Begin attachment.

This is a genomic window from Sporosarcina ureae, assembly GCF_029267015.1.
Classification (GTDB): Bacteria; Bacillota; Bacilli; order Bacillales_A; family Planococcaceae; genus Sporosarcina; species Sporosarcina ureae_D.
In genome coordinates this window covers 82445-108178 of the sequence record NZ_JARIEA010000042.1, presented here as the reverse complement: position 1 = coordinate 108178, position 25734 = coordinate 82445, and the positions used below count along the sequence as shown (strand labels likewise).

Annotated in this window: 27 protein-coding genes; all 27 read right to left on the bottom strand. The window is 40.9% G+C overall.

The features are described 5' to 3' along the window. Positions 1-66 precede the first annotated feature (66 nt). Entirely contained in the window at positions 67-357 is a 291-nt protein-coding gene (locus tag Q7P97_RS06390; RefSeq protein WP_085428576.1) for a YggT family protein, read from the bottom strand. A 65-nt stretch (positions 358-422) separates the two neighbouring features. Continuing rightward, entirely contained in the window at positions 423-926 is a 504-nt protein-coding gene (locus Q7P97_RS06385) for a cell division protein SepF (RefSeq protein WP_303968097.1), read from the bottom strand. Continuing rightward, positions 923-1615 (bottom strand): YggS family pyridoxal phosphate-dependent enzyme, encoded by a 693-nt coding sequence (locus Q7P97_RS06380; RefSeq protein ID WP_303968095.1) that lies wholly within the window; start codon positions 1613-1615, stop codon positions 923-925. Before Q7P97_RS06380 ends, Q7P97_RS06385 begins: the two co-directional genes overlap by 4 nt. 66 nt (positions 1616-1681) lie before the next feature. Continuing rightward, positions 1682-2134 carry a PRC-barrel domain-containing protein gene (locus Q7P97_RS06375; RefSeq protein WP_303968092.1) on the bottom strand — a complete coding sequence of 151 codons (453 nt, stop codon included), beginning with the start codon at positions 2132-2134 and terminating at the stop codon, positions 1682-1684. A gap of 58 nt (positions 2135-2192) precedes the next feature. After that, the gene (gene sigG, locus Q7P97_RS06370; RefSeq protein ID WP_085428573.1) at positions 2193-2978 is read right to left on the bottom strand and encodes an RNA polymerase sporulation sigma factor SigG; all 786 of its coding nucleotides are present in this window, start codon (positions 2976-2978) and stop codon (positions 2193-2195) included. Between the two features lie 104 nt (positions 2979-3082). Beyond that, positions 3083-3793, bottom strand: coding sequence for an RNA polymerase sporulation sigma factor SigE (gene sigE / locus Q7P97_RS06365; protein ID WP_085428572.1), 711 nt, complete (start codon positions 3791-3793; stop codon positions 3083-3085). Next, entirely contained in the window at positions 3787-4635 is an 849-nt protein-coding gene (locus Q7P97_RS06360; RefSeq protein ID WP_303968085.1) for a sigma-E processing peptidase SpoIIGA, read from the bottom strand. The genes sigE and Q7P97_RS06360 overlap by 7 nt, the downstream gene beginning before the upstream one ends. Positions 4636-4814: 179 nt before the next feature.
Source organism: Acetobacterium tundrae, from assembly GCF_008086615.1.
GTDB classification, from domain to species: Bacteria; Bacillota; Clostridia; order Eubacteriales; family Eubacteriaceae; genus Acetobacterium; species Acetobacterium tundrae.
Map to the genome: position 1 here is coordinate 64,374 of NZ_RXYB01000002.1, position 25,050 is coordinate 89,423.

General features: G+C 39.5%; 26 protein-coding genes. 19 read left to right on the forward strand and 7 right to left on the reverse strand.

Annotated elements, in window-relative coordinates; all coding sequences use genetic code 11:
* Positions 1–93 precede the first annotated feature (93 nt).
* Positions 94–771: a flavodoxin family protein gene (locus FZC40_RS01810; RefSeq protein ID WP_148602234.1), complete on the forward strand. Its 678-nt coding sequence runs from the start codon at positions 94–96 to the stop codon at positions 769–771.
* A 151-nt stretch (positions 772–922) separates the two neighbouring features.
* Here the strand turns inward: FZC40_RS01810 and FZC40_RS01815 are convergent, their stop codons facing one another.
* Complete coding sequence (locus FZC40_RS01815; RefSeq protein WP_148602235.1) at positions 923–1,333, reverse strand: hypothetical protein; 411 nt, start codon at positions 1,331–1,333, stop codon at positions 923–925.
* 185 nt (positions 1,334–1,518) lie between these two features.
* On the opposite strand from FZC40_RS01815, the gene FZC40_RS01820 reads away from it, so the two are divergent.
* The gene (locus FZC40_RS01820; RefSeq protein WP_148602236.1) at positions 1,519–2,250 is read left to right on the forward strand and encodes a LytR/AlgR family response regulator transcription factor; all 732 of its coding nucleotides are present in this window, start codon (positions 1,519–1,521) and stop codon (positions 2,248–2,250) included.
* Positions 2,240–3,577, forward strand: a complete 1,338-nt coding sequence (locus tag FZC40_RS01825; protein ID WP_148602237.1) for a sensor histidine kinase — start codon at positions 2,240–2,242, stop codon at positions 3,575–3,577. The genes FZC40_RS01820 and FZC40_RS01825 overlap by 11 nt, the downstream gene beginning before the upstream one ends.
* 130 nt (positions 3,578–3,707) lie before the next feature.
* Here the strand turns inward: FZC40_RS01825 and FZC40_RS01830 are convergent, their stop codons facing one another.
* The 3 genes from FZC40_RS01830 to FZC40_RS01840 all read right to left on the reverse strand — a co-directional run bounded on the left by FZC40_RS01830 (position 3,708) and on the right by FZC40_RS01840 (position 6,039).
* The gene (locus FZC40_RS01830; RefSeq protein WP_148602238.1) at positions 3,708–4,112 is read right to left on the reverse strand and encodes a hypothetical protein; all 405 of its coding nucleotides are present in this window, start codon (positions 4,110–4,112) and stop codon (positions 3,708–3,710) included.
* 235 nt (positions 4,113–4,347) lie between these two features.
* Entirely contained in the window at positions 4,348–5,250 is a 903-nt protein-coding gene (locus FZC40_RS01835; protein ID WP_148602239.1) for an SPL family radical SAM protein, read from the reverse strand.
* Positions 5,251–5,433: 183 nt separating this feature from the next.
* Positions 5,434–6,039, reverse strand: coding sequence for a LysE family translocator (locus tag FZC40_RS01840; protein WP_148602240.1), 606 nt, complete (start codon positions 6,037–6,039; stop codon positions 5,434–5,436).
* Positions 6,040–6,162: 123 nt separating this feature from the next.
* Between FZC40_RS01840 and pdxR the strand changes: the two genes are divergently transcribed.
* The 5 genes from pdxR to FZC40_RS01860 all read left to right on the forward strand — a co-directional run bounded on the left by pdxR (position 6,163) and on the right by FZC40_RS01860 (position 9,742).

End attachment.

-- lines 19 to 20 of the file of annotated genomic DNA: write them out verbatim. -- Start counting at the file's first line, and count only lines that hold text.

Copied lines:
* Positions 2,240–3,577, forward strand: a complete 1,338-nt coding sequence (locus tag FZC40_RS01825; protein ID WP_148602237.1) for a sensor histidine kinase — start codon at positions 2,240–2,242, stop codon at positions 3,575–3,577. The genes FZC40_RS01820 and FZC40_RS01825 overlap by 11 nt, the downstream gene beginning before the upstream one ends.
* 130 nt (positions 3,578–3,707) lie before the next feature.